How do we understand the unique and stratospheric rise of China we are witnessing today? Although a whole host of compelling and reasoned arguments can be put forward, I posit that China will continue to thrive unanswered for now, enabled by three important and interconnected factors.
At the end of February, Cabinet Office minister David Lidington delivered to little fanfare one of the most significant speeches made by any UK minister about the UK’s future after Brexit. He set out how Theresa May’s government’s will approach the thorny question of powers returned from the EU which fall within the jurisdiction of the devolved governments in Scotland, Wales and Northern Ireland, including those relating to farming, fishing and the environment. He maintained that the approach he proposed would allow the issue to be dealt with equitably, and expressed the government’s dual commitments to the devolution settlement and the integrity of the United Kingdom.
The speech also included a low-key, but notable, shift in policy as he revealed that the government would work on the presumption that devolved powers should remain devolved once Brexit happens (rather than being held initially by the UK government). He stressed too the importance of protecting the internal ‘common market’ as he simultaneously made the case for the establishment of UK-wide frameworks in areas such as package labelling and hygiene rules. These should initially be overseen by Whitehall in order to ensure that problematic kinds of regulatory divergence do not ensue.
Though the global economy has grown steadily in the years since the 2008 financial crisis, recent political events increasingly point to traditional powers’ retreat from internationalism and global governance. For this reason, the Eurasia Group, a political risk consultancy, began 2018 by predicting a possible ‘geopolitical depression’ and ‘descent into a Hobbesian state of international politics’, continuing the trend of the Brexit vote, Donald Trump’s election as US President, the increasing illiberal nationalism of countries like Turkey and Hungary and the surprisingly strong showing of far-right parties in elections across Europe.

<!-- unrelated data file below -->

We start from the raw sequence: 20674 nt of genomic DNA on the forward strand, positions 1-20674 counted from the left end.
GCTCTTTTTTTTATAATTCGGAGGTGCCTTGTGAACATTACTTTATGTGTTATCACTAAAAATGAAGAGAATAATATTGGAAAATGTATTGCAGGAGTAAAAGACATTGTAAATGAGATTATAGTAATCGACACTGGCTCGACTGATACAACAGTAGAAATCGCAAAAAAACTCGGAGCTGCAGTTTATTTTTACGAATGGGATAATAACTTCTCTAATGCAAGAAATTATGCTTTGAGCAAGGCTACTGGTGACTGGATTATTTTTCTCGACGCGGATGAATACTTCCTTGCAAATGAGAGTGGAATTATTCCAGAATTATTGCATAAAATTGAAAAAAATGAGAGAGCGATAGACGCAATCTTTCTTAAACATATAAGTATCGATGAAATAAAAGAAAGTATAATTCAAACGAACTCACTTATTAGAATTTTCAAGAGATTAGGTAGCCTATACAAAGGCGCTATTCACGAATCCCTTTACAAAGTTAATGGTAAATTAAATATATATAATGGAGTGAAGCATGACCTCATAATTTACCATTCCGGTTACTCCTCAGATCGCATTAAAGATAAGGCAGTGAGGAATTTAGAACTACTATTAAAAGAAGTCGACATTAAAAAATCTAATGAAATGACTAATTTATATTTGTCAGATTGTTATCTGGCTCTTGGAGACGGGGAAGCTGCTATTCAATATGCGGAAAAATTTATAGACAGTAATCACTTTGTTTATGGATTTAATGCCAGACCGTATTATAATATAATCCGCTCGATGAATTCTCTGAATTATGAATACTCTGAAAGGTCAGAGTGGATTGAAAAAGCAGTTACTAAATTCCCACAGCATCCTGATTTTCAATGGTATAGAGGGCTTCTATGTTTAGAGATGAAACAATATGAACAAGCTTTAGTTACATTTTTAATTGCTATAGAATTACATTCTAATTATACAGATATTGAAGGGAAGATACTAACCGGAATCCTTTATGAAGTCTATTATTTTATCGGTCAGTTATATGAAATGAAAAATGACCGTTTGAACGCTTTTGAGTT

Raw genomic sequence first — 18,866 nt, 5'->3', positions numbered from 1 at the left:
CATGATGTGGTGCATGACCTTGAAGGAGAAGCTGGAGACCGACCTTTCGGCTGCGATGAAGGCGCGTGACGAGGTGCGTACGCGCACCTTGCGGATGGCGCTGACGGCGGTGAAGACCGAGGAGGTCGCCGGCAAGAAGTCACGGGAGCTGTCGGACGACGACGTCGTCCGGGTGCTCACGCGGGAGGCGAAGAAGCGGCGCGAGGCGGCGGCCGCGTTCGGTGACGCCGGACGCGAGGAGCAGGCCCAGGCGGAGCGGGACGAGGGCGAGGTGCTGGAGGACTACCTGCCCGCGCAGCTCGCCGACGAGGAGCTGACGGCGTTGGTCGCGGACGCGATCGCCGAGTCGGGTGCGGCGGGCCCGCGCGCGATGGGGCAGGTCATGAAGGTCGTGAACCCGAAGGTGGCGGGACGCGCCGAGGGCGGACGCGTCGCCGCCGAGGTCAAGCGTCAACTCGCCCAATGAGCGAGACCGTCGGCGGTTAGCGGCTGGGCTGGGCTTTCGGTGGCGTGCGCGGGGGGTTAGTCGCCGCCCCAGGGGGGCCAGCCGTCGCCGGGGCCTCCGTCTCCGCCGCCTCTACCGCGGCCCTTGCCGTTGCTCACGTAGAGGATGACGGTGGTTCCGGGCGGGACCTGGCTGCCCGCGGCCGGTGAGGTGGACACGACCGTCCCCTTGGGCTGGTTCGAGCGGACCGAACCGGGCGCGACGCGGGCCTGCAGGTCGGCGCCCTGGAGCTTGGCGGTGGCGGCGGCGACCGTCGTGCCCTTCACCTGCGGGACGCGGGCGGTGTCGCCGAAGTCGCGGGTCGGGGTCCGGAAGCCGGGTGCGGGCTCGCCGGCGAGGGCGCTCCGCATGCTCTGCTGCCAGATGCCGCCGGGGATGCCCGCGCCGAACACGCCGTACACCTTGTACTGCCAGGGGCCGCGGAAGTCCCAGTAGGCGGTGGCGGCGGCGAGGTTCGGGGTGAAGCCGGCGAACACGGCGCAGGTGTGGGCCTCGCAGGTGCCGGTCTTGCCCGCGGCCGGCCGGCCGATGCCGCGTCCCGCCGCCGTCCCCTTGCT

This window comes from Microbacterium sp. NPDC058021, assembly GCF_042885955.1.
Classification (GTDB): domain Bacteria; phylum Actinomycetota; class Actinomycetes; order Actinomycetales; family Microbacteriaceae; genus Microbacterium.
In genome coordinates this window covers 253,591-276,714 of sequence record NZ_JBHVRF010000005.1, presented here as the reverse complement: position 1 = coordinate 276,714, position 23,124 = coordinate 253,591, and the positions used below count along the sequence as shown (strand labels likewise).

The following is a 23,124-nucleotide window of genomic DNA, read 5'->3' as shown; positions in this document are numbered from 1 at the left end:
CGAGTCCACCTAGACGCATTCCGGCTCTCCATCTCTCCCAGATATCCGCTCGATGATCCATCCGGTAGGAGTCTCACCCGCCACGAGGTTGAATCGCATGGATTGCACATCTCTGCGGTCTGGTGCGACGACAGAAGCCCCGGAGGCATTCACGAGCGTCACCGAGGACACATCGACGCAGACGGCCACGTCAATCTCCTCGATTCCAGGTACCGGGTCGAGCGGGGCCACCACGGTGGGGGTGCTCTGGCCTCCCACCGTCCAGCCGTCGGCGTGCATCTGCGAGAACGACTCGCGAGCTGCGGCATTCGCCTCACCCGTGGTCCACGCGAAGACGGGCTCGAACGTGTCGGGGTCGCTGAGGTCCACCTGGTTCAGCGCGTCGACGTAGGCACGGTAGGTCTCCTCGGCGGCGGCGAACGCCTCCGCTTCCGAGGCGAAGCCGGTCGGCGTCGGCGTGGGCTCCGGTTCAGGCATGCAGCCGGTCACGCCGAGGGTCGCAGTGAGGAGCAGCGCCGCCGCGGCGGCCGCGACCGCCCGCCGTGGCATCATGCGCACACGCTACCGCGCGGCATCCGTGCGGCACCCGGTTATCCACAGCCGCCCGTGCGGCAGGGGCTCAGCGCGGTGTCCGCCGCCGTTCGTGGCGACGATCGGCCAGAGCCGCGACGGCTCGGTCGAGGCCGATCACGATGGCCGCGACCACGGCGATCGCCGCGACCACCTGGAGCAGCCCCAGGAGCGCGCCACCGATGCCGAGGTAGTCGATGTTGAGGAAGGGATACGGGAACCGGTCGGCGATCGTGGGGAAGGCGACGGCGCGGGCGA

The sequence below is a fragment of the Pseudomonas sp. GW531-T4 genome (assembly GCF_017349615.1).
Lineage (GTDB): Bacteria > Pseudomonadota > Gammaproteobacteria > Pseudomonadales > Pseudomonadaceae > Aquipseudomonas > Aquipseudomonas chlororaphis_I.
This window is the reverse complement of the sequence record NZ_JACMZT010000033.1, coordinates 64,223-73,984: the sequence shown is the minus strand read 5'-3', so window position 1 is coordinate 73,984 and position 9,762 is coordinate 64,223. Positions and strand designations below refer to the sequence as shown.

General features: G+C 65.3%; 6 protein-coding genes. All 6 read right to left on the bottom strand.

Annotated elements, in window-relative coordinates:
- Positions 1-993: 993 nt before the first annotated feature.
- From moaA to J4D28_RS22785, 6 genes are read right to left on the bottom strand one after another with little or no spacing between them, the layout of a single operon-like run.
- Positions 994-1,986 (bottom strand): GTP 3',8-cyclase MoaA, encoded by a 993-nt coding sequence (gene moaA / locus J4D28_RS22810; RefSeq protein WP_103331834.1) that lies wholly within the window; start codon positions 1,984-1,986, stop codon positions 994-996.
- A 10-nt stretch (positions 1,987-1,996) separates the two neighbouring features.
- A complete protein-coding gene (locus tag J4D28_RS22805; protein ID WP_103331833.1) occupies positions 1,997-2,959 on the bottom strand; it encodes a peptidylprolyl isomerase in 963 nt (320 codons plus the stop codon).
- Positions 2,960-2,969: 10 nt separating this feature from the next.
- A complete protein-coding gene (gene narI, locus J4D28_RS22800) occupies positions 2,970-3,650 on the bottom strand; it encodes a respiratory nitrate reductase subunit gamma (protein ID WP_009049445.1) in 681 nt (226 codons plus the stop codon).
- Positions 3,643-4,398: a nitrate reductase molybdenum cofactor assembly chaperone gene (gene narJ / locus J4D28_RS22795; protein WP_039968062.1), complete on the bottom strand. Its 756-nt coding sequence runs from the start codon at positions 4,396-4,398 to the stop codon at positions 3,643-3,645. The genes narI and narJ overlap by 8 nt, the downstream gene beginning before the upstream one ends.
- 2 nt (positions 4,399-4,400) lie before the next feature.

The context of this sudden retreat from internationalism provides an important backdrop for the articles of Issue 4 of the Cambridge Review of International Affairs Volume 30, published online in March 2018.
Margaret Thatcher was brought down by conflicts in Cabinet over Europe. Tony Blair dominated, and circumvented, his Cabinet over Iraq. Theresa May’s inner Cabinet is structurally divided over Brexit. So despite the general tendency to assume that the Cabinet has become a pro forma body unable to manage complex business, it seems that it is still the place where vital decisions on the great issues of the day get fought out. It is unavoidably the highest decision-making body in the land. Joe Wright’s new film Darkest Hour makes this point with startling force, centred as it is around the conflict in late May 1940 between a bullish Winston Churchill, newly arrived in 10 Downing Street to handle a deteriorating military position, and his Foreign Secretary Lord Halifax, concerned that the new facts of Britain’s isolation, its inability to defeat Germany by itself, and the high probability of an invasion, should be faced – meaning that some kind of compromise peace might have to be seriously considered.
Professor Christopher Hill of POLIS reviews Darkest Hour over at the Cambridge Core blog.
This monument celebrates Hungarian involvement in the Spanish Civil War (1936–1939), on the side of the Franco regime. Once in downtown Budapest, it was moved in 1993 to Memento Park – a collection of monuments that once stood across the city, celebrating totalitarianism.
This article has been developed from a talk given to the Cambridge Central and Eastern European European Forum at Cambridge University
The opinion polls were right about one thing: The second-round run-off for the Czech presidency on 26–27 January was a close contest.
But, contrary to what most polls had forecast, it was sitting President, Miloš Zeman, who claimed a narrow victory, beating his independent opponent, Jiří Drahoš, the former head of the Czech Academy of Sciences, by 51.4% to 48.6%.
In their own way, both candidates were signs of the populist times – and proof that populism need not just take the form of outsider parties emerging from the fringes (although, in billionaire prime minister designate Andrej Babiš and his ANO movement, or the radical-right Freedom and Direct Democracy (SPD) grouping of Tomio Okamura, the Czech Republic has these too).
Of the two presidential contenders in the run-off, Zeman was the more textbook populist. Since coming out of political retirement in 2009, the former Social Democrat prime minister – who claims to speak for the ‘bottom 10 million’ in a country with a population of 10.56 million – has combined a penchant for left-wing economics with outspokenly nationalistic and illiberal stances on migration and European affairs.